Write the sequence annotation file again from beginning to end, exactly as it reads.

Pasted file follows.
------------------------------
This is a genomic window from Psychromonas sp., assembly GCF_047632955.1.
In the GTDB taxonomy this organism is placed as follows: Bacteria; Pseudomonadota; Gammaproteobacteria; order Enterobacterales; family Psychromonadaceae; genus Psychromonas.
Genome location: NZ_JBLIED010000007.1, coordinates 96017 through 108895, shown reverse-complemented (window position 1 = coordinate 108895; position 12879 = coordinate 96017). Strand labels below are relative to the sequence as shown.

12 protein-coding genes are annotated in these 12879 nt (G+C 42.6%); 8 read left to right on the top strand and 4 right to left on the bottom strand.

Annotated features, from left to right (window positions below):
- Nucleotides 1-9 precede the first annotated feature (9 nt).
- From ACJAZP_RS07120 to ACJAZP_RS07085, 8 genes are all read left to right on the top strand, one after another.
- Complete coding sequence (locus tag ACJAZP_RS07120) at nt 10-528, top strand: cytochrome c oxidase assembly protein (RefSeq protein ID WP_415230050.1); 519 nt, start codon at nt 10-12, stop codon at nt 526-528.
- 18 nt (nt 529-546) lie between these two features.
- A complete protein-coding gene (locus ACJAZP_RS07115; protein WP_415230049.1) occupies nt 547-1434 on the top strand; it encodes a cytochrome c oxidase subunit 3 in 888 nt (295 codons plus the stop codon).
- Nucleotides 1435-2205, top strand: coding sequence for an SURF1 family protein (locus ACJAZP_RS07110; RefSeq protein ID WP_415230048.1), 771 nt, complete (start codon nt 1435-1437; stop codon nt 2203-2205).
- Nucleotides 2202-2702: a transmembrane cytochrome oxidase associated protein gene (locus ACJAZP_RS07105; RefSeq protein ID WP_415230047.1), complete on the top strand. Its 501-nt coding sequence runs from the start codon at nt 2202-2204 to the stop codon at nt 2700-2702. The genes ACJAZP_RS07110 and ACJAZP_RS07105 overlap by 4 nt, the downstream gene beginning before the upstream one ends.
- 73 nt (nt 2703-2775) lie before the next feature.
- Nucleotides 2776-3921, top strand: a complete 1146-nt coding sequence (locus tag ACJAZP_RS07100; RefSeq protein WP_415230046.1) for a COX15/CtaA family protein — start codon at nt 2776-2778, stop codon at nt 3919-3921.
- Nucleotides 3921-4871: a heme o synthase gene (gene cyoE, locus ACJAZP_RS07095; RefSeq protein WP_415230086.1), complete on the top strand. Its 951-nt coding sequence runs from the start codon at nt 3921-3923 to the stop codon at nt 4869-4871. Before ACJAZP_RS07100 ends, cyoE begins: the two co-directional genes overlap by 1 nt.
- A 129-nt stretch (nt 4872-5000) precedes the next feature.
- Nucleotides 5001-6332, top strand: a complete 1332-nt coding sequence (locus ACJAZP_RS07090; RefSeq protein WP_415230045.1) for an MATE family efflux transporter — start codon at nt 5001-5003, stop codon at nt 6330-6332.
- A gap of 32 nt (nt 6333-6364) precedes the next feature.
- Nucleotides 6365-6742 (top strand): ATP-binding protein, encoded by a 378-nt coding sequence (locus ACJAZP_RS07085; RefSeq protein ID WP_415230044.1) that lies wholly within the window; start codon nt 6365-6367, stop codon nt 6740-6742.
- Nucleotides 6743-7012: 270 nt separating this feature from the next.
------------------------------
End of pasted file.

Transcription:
This is a genomic window from Psychromonas sp., assembly GCF_047632955.1.
In the GTDB taxonomy this organism is placed as follows: Bacteria; Pseudomonadota; Gammaproteobacteria; order Enterobacterales; family Psychromonadaceae; genus Psychromonas.
Genome location: NZ_JBLIED010000007.1, coordinates 96017 through 108895, shown reverse-complemented (window position 1 = coordinate 108895; position 12879 = coordinate 96017). Strand labels below are relative to the sequence as shown.

12 protein-coding genes are annotated in these 12879 nt (G+C 42.6%); 8 read left to right on the top strand and 4 right to left on the bottom strand.

Annotated features, from left to right (window positions below):
- Nucleotides 1-9 precede the first annotated feature (9 nt).
- From ACJAZP_RS07120 to ACJAZP_RS07085, 8 genes are all read left to right on the top strand, one after another.
- Complete coding sequence (locus tag ACJAZP_RS07120) at nt 10-528, top strand: cytochrome c oxidase assembly protein (RefSeq protein ID WP_415230050.1); 519 nt, start codon at nt 10-12, stop codon at nt 526-528.
- 18 nt (nt 529-546) lie between these two features.
- A complete protein-coding gene (locus ACJAZP_RS07115; protein WP_415230049.1) occupies nt 547-1434 on the top strand; it encodes a cytochrome c oxidase subunit 3 in 888 nt (295 codons plus the stop codon).
- Nucleotides 1435-2205, top strand: coding sequence for an SURF1 family protein (locus ACJAZP_RS07110; RefSeq protein ID WP_415230048.1), 771 nt, complete (start codon nt 1435-1437; stop codon nt 2203-2205).
- Nucleotides 2202-2702: a transmembrane cytochrome oxidase associated protein gene (locus ACJAZP_RS07105; RefSeq protein ID WP_415230047.1), complete on the top strand. Its 501-nt coding sequence runs from the start codon at nt 2202-2204 to the stop codon at nt 2700-2702. The genes ACJAZP_RS07110 and ACJAZP_RS07105 overlap by 4 nt, the downstream gene beginning before the upstream one ends.
- 73 nt (nt 2703-2775) lie before the next feature.
- Nucleotides 2776-3921, top strand: a complete 1146-nt coding sequence (locus tag ACJAZP_RS07100; RefSeq protein WP_415230046.1) for a COX15/CtaA family protein — start codon at nt 2776-2778, stop codon at nt 3919-3921.
- Nucleotides 3921-4871: a heme o synthase gene (gene cyoE, locus ACJAZP_RS07095; RefSeq protein WP_415230086.1), complete on the top strand. Its 951-nt coding sequence runs from the start codon at nt 3921-3923 to the stop codon at nt 4869-4871. Before ACJAZP_RS07100 ends, cyoE begins: the two co-directional genes overlap by 1 nt.
- A 129-nt stretch (nt 4872-5000) precedes the next feature.
- Nucleotides 5001-6332, top strand: a complete 1332-nt coding sequence (locus ACJAZP_RS07090; RefSeq protein WP_415230045.1) for an MATE family efflux transporter — start codon at nt 5001-5003, stop codon at nt 6330-6332.
- A gap of 32 nt (nt 6333-6364) precedes the next feature.
- Nucleotides 6365-6742 (top strand): ATP-binding protein, encoded by a 378-nt coding sequence (locus ACJAZP_RS07085; RefSeq protein ID WP_415230044.1) that lies wholly within the window; start codon nt 6365-6367, stop codon nt 6740-6742.
- Nucleotides 6743-7012: 270 nt separating this feature from the next.